Transit Time: New wheels for Charlotte's urban core
You’re reading Transit Time, a weekly newsletter for Charlotte people who leave the house. Cars, buses, light rail, bikes, scooters … if you use it to get around the city, we write about it. Transit Time is produced in partnership among The Charlotte Ledger, WFAE and the UNC Charlotte Urban Institute.
GEST Carts lacks the size and reliability to make a dent in Charlotte’s traffic. But it shows the spirit of transportation innovation is strong.
GEST Carts, which offers free electric-vehicle rides supported by advertising, expanded to Charlotte in December. It offers rides in uptown and South End. (Photo courtesy of GEST Carts)
by Tony Mecia
The flash of inspiration for Patrick Dye came to him, of all places, at a bachelor party in Nashville.
He was there with some buddies. One of them had only one leg, so the group chartered golf carts to get around Music City. It worked out fine, and it gave Dye an idea: “I saw this and I’m like, ‘I can do this better.’”
So he did. He returned home to Cincinnati and, with his wife, started a company called GEST Carts, which stands for Green Easy Safe Transportation. It’s a unique business model: Rides are free, and GEST Carts makes its money by selling advertising on the electric vehicles — like a mobile billboard that happens to carry passengers. It started service in Charlotte last month, in South End and uptown, part of a multi-city expansion.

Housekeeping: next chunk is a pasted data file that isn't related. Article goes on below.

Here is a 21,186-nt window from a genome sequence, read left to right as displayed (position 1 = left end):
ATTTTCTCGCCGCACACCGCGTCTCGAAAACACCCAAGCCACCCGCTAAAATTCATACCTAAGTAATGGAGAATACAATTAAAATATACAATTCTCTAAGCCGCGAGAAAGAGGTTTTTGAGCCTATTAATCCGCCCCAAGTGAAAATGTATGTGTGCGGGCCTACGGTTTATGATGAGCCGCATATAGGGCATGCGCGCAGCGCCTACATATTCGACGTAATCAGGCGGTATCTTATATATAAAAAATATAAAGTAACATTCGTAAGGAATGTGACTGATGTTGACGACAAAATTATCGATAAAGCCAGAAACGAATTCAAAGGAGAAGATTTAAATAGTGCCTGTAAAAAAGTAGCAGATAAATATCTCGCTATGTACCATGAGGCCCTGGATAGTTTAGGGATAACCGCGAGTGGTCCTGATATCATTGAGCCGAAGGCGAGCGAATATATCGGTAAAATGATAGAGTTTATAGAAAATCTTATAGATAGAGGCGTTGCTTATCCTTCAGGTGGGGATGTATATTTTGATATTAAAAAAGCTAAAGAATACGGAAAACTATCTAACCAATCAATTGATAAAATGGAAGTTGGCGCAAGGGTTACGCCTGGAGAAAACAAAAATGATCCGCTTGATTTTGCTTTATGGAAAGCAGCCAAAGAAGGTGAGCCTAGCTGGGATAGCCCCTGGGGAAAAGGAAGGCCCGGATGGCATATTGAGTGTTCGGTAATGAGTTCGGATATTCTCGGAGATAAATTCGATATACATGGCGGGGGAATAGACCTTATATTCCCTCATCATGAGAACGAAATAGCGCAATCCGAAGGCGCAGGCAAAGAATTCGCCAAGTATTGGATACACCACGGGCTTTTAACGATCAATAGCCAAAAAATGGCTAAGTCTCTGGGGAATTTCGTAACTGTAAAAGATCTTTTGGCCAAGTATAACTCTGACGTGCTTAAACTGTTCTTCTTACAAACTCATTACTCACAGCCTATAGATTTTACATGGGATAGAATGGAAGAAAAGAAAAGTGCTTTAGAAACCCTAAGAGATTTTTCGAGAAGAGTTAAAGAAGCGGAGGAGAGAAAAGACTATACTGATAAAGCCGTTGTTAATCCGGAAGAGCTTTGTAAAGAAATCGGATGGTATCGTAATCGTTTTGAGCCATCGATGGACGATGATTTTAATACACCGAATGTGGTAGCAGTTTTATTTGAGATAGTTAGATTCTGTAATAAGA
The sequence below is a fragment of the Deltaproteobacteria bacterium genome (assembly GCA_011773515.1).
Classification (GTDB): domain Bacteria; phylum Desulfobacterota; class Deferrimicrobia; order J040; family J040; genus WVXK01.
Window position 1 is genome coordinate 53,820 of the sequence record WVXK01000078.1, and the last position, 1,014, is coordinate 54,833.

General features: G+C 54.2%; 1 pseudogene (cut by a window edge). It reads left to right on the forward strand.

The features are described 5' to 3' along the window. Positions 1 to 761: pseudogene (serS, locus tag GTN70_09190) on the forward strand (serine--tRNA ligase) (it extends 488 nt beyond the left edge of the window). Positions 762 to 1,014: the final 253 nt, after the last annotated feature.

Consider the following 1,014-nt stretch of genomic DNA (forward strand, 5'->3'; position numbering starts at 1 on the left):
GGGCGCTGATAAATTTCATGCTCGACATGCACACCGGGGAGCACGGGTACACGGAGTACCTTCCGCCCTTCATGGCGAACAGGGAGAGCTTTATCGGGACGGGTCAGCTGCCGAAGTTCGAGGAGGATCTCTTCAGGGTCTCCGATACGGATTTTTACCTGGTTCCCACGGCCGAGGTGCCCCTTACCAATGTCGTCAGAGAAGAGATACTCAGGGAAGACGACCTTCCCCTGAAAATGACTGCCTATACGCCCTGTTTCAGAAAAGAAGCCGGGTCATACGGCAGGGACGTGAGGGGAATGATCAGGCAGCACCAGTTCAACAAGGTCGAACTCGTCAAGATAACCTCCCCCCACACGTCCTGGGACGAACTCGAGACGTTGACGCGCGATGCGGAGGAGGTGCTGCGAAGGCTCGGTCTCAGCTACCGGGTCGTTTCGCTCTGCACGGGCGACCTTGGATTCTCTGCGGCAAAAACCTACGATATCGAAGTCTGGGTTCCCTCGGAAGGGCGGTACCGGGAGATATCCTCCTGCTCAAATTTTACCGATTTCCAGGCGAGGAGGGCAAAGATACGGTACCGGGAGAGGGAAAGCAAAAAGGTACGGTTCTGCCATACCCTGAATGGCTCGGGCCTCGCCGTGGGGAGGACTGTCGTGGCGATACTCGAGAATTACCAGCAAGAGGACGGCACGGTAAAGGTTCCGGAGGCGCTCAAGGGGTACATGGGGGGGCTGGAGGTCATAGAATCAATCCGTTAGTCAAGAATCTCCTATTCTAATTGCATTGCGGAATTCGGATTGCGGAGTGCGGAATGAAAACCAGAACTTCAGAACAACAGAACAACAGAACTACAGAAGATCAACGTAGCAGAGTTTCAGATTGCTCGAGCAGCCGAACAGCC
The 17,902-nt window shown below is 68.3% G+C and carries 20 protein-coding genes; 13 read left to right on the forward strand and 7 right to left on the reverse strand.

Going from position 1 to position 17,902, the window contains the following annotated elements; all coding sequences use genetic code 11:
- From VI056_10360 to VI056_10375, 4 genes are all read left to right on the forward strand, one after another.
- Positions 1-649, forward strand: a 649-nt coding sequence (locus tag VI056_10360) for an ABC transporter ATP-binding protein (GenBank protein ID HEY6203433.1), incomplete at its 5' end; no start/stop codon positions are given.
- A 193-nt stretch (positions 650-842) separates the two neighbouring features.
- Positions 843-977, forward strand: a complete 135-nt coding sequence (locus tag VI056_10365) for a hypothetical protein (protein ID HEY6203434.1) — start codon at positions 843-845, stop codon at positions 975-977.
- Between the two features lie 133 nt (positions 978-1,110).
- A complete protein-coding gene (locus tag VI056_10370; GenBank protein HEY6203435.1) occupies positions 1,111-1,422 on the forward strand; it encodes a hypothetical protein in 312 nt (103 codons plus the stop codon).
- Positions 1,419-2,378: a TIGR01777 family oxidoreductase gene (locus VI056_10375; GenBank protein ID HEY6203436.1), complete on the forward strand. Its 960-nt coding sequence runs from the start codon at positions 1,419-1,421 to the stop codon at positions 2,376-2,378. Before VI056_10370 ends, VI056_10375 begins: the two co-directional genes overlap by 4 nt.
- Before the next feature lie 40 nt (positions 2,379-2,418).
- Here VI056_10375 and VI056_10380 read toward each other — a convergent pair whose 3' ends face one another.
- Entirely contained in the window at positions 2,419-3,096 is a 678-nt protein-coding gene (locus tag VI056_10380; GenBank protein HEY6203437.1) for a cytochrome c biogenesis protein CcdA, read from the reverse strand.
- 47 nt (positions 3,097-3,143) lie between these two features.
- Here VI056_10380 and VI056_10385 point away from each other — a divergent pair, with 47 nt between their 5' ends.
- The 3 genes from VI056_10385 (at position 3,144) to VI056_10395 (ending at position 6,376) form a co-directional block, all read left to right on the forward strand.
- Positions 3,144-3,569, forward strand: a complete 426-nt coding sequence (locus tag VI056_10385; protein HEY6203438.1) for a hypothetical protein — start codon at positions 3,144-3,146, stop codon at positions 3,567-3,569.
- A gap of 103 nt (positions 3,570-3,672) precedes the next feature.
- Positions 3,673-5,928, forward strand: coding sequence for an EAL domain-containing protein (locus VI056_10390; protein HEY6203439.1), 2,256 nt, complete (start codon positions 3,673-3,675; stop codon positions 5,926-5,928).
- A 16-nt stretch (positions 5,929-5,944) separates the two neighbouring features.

Dye’s business sits at the intersection of marketing and transportation. As a passenger shuttle, it’s unlikely to grow into a huge player in Charlotte’s transportation landscape. As an ad vehicle, Dye says GEST is already profitable in Cincinnati, where it has been operating since 2018, and has signed on advertisers there including Procter & Gamble, Kroger, Hard Rock Cafe, Red Bull and Anheuser-Busch.
Though it’s small, with just a handful of drivers operating in a fraction of Charlotte’s urban core, GEST Carts represents something larger: continued innovation in moving people around. In the areas surrounding uptown, especially, residents now have many choices — far more than they had a decade ago, through a mix of government planning and private-sector innovation. GEST Carts joins a mix that now includes electric scooters, hoverboards, Uber and Lyft, the Gold Line streetcar and the Blue Line light rail extension, alongside the traditional private cars, walking and biking.
How it works: Like Uber and Lyft, you download an app on your phone, create an account and request a ride.
I tested it out one night this week. I live in south Charlotte, outside of GEST Carts’ range, so I hopped in my car at about 8 p.m. and drove to South End. To simulate the South End experience, I figured I’d try to snag a free ride between a couple young-person hotspots that I had read about in Axios Charlotte or CharlotteFive.
That’s the targeted market, from what it sounds like: “We can drop people off at their house, going from bar to bar, going to the games, going to restaurants, shows, things of that nature,” Dye says. “We don’t stop and do multiple stops. We take you and your group from Point A to Point B.”
I saw a spot on Tremont Avenue, did some masterful dad parallel parking, and stood on the sidewalk in front of PARA, a restaurant that I have read opens this week and has a “globally influenced menu” with “innovative dishes” as well as a “creative cocktail program.” My destination: Midnight Diner, on the outskirts of uptown.
I put in the information, hit “request ride” and was then met with “Looking for available drivers” — for about 2 minutes, which seemed like an eternity. Then this: